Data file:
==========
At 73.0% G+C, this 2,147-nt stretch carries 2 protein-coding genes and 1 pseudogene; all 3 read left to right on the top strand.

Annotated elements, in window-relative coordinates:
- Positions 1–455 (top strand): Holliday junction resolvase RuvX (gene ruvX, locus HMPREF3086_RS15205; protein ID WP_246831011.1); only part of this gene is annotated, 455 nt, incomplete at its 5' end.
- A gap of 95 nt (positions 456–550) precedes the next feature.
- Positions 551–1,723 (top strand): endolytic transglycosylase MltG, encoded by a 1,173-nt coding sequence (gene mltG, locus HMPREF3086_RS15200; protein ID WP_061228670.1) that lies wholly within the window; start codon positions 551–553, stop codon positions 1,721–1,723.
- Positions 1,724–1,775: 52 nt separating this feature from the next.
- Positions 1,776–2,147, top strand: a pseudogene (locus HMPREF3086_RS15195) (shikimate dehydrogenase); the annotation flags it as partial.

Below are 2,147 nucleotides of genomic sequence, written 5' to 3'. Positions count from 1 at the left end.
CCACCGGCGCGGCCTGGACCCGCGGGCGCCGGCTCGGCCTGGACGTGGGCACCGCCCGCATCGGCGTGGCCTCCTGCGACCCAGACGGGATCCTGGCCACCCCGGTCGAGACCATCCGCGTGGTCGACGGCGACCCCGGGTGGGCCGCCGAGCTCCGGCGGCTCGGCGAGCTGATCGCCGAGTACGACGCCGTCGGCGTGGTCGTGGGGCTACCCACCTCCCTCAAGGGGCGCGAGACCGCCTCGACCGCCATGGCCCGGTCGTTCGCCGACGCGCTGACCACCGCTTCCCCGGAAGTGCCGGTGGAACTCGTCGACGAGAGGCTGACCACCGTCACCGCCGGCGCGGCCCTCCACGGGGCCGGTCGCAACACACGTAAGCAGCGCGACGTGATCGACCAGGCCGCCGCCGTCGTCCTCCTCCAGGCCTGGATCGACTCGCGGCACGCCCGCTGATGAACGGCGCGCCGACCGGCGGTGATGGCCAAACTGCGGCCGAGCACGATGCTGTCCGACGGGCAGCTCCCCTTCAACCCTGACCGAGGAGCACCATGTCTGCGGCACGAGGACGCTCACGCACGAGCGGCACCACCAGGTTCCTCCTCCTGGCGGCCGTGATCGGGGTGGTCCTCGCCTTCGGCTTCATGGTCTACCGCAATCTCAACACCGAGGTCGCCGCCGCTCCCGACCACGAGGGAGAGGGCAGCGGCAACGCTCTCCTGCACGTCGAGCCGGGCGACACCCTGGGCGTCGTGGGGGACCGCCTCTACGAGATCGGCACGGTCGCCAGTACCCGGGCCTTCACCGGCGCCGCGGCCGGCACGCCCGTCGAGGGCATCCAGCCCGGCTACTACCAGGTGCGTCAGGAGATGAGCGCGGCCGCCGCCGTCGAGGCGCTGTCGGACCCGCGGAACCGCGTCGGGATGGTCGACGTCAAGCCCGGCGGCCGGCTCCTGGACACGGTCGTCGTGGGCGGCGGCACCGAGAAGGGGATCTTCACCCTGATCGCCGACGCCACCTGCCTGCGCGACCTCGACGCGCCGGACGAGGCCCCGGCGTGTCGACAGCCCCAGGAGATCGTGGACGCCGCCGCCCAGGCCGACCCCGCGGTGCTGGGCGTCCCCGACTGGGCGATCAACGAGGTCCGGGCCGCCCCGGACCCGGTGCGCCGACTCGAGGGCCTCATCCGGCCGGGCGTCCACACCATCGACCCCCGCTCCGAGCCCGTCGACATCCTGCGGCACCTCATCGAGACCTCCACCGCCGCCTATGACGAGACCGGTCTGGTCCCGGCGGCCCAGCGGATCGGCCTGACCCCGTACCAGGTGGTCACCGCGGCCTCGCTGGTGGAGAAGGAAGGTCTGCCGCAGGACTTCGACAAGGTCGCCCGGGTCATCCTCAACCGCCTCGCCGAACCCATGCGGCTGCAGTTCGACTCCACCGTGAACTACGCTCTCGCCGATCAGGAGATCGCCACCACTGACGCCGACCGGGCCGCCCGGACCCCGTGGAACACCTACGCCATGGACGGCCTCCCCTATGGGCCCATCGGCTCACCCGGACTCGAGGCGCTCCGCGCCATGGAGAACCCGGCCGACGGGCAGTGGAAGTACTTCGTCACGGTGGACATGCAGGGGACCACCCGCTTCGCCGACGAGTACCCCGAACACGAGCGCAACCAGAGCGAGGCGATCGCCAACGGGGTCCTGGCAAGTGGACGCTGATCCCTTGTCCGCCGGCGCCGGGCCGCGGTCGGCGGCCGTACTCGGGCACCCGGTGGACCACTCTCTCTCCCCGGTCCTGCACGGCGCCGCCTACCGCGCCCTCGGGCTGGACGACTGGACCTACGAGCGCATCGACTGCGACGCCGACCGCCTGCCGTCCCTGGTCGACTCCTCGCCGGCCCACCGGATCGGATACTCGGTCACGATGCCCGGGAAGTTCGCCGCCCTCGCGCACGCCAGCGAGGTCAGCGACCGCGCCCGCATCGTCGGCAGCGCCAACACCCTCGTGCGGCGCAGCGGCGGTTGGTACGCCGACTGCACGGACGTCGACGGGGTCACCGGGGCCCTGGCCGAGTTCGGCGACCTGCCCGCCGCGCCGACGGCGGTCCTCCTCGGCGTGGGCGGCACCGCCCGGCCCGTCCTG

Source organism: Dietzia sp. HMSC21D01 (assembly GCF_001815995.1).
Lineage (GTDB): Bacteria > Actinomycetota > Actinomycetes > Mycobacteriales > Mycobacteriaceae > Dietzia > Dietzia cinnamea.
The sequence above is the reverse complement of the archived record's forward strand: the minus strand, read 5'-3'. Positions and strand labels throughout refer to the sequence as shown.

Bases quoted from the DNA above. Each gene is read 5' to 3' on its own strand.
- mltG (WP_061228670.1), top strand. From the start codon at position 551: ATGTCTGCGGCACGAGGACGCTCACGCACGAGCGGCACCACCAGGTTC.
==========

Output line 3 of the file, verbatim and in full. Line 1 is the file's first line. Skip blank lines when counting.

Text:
- Positions 1–455 (top strand): Holliday junction resolvase RuvX (gene ruvX, locus HMPREF3086_RS15205; protein ID WP_246831011.1); only part of this gene is annotated, 455 nt, incomplete at its 5' end.